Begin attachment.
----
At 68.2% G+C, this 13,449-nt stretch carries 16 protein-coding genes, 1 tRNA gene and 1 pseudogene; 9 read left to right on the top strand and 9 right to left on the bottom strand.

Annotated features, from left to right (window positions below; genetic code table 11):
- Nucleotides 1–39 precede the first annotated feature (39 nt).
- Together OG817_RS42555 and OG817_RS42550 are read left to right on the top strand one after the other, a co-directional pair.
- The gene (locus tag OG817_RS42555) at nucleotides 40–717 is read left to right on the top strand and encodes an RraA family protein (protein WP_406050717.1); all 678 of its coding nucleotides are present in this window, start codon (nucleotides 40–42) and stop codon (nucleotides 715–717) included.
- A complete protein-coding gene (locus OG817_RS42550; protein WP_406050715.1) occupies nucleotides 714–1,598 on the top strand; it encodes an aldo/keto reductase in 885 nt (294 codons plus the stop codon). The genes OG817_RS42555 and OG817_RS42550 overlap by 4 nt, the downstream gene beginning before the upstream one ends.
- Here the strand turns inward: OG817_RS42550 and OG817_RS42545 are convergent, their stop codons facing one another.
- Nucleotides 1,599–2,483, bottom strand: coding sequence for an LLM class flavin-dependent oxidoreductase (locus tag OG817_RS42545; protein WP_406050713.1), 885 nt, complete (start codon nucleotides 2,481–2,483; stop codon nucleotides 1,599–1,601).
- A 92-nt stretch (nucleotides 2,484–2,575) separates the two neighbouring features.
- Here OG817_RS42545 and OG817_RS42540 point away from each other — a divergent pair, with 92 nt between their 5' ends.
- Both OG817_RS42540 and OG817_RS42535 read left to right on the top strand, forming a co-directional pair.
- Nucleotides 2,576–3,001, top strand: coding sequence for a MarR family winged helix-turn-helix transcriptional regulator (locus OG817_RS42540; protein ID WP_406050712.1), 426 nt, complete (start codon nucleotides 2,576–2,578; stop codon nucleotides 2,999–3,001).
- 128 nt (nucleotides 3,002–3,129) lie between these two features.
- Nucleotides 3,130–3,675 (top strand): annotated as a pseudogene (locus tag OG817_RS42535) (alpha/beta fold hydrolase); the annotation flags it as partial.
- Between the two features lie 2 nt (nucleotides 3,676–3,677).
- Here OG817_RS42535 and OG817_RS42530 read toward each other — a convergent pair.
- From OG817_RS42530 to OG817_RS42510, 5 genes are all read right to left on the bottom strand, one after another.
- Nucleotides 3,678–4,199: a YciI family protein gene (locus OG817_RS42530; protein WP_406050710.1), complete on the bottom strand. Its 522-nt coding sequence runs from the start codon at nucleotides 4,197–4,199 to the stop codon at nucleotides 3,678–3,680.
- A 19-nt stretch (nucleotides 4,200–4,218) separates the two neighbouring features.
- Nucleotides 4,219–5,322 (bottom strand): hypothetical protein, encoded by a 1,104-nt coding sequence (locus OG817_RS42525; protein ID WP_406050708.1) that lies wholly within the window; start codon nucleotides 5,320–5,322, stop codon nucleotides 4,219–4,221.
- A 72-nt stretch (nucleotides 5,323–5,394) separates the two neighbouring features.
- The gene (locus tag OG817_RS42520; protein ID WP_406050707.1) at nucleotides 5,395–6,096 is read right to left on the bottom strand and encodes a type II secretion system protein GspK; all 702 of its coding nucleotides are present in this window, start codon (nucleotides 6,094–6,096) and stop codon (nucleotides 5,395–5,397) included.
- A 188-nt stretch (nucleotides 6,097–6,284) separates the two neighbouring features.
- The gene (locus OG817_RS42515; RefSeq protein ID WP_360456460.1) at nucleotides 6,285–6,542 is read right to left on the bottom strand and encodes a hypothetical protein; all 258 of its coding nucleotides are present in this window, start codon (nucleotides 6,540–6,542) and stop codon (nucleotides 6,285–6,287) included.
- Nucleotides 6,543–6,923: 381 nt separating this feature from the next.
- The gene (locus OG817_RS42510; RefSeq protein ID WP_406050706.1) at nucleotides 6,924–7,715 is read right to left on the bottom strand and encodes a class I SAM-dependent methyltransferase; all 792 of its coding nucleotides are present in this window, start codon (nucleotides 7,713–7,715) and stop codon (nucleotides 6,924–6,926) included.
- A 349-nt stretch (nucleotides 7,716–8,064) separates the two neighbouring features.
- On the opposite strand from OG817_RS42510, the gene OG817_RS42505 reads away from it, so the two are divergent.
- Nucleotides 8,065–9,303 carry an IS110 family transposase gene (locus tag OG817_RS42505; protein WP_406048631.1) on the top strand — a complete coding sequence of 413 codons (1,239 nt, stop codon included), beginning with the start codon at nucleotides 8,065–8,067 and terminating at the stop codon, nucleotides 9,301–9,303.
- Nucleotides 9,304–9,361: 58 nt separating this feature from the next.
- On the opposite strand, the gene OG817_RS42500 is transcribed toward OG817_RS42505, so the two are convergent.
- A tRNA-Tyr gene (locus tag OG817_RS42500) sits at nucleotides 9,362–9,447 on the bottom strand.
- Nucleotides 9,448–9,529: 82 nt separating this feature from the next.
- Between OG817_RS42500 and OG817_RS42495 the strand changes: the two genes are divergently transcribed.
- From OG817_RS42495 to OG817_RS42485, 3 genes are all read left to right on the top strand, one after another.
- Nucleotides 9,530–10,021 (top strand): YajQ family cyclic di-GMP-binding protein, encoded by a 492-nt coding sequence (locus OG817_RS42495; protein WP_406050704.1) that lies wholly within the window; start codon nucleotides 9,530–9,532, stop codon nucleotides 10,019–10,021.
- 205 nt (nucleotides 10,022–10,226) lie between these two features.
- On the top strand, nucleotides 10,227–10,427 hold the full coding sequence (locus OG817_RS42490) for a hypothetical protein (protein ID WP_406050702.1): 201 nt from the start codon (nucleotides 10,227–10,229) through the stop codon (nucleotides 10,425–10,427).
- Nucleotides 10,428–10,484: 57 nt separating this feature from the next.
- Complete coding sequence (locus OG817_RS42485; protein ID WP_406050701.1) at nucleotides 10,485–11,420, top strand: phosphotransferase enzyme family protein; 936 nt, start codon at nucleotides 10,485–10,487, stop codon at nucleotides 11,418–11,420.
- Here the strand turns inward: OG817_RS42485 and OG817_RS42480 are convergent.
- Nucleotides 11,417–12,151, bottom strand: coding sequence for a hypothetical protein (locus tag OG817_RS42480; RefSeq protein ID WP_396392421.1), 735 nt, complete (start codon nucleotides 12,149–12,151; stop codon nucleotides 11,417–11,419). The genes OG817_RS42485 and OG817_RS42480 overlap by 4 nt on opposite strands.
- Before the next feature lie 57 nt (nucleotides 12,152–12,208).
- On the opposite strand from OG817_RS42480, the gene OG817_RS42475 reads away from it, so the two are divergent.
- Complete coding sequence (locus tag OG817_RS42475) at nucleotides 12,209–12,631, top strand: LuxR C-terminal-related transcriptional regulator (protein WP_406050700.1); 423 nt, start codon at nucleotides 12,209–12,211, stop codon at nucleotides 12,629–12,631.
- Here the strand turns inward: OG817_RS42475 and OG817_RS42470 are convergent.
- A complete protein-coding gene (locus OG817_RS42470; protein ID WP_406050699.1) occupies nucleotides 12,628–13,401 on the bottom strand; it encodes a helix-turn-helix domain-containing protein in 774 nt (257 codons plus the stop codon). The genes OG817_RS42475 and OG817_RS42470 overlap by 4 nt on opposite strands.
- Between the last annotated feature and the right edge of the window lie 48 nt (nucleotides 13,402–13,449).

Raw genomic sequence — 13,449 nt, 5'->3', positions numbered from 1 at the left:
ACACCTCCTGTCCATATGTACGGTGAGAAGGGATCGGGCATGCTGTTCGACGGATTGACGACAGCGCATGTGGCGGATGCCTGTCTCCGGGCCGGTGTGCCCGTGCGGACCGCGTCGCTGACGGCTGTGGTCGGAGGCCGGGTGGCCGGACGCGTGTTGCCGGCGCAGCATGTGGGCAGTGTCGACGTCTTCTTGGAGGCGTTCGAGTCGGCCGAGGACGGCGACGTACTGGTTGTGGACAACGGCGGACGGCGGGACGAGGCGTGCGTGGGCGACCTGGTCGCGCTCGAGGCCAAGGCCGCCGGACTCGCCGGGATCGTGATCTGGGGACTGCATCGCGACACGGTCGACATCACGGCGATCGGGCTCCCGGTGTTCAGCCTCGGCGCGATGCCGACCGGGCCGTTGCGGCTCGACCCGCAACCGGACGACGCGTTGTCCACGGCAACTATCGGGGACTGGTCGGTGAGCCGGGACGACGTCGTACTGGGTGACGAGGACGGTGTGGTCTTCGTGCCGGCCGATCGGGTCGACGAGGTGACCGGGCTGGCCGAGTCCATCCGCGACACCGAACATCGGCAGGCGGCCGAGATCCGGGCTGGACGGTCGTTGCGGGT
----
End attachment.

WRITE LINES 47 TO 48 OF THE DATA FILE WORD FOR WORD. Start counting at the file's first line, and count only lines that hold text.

- A complete protein-coding gene (locus OG817_RS42470; protein ID WP_406050699.1) occupies nucleotides 12,628–13,401 on the bottom strand; it encodes a helix-turn-helix domain-containing protein in 774 nt (257 codons plus the stop codon). The genes OG817_RS42475 and OG817_RS42470 overlap by 4 nt on opposite strands.
- Between the last annotated feature and the right edge of the window lie 48 nt (nucleotides 13,402–13,449).